AFH Photo // Neemah
Filled with extreme passion, 16-year-old Jocelina Depina speaks about her fondness for the color pink. 
“Pink represents the power within every woman,” says Depina, from New Mission High School. 
They say that pink attains an aura of intensive love from the color red set off by a sense of purity and openness from the color white. 
Although lots of men wear pink, for many the color symbolizes the potential in every woman and brings out her capacity to rise above. 
However, Gabriela Pires, 15, from New Mission, puts on a facial expression of great disgust as she says: 
“The color just doesn’t fit me as a person.” 
Pires feels as if her strong personality is not a match to that hue. To her, pink represents being girly and she sees it as a sign of weakness. 
As 17-year-old Tatiana Lopes walks down the street recently, she is captivated by a shimmering pink rose. 
“There’s just something about the color that fascinates me,” says Lopes, from New Mission. “It’s bright and has a certain sparkle.” 
Lopes is drawn to pink, she says, because it appeals to her eyes and she is able to connect with it -- as do many others. 
She says: “It contributes in building up a delightful sense of happiness.” 
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AFH Photo // Aijanah Sanford
She is 15 and introduced her love of the board game Monopoly this way: “My name is Angalique and I have a problem spending.” 
Angalique Lawrence, from South Boston, says that saving money is hard for her, so playing Monopoly is a great way to sharpen her financial skills. 
Who knew that the board games that teens started playing with their families in elementary school could relate to their current lives? Pondering which board game is your favorite could tell you something about your personality that you might not have considered. 
Sixteen-year-old Infiniti McCain, from West Roxbury Academy, is into the board game Sorry! 
She enjoys seeing people sent back while she goes forward. 
“Everything is a competition to me,” she says. 
Sixteen-year-old Kiara Batista, who attends the John D. O’Bryant School of Math & Science, says that she is partial to Monopoly. She says that it helps her learn more about buying property and investing. 
“This,” she says, “will help me with my future.” 
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AFH Photo // Takii Samuels
Sixteen-year-old Clarens Seignon, from Charlestown High School, has a tried-and-true way to drift off into dreams after a long day. 
“I listen to music while sleeping because it helps me relax,” says Seignon, noting that his snoozy genres range from reggae to classical. 
Teens are notorious for not getting enough sleep. Many turn to songs to help them slip into slumber. 
“I listen to gospel and soul music,” says Chandler Venable, 16, from Charlestown High. “It helps me ease off after a long day and makes me calm.” 
For 16-year-old Skyla Tracy, of Charlestown High, it’s sadder tunes -- like “Break of Dawn “ by Nelson Freitas -- that hold the key to flowing into zzzs.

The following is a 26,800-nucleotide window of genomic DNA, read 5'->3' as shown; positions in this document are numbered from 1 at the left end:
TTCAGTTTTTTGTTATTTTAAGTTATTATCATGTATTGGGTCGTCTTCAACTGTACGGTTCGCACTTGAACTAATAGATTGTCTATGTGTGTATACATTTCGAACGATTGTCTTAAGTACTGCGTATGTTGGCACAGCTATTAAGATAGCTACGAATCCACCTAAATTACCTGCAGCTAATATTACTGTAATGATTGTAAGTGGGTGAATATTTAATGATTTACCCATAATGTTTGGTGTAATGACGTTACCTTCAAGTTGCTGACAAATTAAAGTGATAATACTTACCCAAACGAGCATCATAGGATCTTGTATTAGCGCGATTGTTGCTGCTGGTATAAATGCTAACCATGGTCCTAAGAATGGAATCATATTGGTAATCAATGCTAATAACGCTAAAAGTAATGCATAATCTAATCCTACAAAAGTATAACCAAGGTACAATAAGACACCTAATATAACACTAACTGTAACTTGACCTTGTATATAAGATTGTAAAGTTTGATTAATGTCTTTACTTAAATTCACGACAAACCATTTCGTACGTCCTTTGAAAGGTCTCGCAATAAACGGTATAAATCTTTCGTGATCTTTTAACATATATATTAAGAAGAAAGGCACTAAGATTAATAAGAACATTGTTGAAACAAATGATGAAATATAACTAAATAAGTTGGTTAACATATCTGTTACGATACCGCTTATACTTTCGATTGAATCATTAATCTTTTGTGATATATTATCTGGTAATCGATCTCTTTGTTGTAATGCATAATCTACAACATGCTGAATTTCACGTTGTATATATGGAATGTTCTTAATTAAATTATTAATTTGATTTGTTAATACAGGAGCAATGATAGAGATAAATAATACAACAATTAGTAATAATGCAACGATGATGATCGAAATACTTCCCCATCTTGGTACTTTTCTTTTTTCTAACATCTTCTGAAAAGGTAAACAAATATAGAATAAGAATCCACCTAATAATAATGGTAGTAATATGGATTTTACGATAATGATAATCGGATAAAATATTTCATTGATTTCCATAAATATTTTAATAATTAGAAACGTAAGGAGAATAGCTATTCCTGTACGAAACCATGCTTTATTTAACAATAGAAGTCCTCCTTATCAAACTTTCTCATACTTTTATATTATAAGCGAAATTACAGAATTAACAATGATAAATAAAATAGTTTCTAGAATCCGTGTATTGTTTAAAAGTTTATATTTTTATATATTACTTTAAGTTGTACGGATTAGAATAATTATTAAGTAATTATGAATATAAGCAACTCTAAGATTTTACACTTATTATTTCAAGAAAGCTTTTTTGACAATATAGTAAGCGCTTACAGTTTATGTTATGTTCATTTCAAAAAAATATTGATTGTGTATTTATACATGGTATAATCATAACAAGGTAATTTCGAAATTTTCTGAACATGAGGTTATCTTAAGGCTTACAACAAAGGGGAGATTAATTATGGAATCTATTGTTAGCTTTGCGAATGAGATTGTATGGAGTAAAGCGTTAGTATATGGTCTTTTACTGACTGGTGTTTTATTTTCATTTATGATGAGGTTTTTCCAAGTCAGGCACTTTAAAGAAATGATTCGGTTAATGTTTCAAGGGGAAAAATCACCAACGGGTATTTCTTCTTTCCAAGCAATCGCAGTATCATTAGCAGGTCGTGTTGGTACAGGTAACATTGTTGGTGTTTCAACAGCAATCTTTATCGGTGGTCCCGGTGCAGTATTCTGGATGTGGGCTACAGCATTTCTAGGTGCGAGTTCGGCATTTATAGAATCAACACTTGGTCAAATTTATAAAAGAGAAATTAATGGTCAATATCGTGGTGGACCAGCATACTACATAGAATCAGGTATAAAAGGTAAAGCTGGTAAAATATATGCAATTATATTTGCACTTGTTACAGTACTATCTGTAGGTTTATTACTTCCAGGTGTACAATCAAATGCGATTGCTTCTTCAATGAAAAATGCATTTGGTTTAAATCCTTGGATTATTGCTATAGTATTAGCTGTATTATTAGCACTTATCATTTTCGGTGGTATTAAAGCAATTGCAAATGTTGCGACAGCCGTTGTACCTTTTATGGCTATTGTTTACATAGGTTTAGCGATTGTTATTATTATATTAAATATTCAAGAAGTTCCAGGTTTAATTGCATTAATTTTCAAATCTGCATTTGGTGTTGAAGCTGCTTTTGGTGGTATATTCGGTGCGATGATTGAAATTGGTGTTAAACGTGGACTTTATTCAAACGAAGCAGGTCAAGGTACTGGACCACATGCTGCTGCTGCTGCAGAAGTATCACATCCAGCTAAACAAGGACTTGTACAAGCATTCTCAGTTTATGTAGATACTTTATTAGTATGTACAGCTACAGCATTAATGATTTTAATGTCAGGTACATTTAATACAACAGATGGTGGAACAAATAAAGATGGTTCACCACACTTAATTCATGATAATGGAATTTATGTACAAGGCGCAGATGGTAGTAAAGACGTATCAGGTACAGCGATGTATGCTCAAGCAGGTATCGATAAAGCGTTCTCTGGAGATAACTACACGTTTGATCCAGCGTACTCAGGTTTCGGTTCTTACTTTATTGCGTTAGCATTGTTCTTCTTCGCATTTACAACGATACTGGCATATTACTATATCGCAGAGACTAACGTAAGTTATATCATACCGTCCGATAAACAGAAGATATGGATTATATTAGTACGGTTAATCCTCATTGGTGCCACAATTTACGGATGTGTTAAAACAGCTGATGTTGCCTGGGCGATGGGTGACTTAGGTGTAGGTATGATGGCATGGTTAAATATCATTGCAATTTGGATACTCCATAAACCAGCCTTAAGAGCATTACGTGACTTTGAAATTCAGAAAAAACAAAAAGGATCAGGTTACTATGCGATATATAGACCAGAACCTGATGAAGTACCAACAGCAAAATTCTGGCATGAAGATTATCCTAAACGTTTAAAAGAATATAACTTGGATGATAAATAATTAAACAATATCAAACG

“It helps me fall asleep faster,” says Tracy, “and it also helps clear my mind of things, like school work.” 
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AFH Photo // Adam Nguyen
Sixteen-year-old Gaelle Hercules, from TechBoston Academy, says that she knew what do when someone stole her friend’s phone during the school year and she had an idea who the culprit was. 
“I spoke up and helped my friend get her phone back,” she says. 
They say that there are leaders and there are followers. 
For teens, the truth often comes to light when trouble strikes: Do you intervene to help solves things or just stand on the sidelines? 
Jonathan Villace, 18, who goes to school in Dorchester, says he’s happy to pitch in. 
“It benefits me at the end,” he says. 
Aminata Sheriff, 17, from TechBoston Academy, says she stepped forward after learning that something bad had gone down even though there was later blowback directed her way. 
“I didn’t care about the consequences,” she says. 

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AFH Photo // Darryl Richards
Living in East Boston, a neighborhood filled with friends who share similar experiences, allows Jennifer Castillo’s background to be in the forefront of her life. 
“Relating to other people makes it fun to embrace my culture,” says Castillo, 16, who notes that being Salvadoran, she primarily speaks Spanish at home. 
Many young people say they feel the strain of adapting to America without disregarding their roots. Nonetheless, teens raised with their cultures embedded into their everyday routines say they are confident in knowing who they are. 
For 16-year-old Selina Li, of South Boston, it took a while. 
“I wanted to be accepted and normal but now that I’m older I can understand how to embrace who I am and create my own identity and not let society define who I am,” says Li, who is Chinese- American. 
Fifteen-year-old Imani Mulrain, of Dorchester, says it’s sometimes hard to seize both her Dominican and Trinidadian sides. 
“I don’t know Spanish so it’s kind of embarrassing to be with my other Hispanic friends,” she says. 
Meanwhile, Mulrain says that she stays in tune with her Trinidadian heritage by playing the steel pans. 
“My entire family is from Trinidad and I am the only one born in America,” she says. “and so I try to do stuff that makes me feel connected to my family.” 

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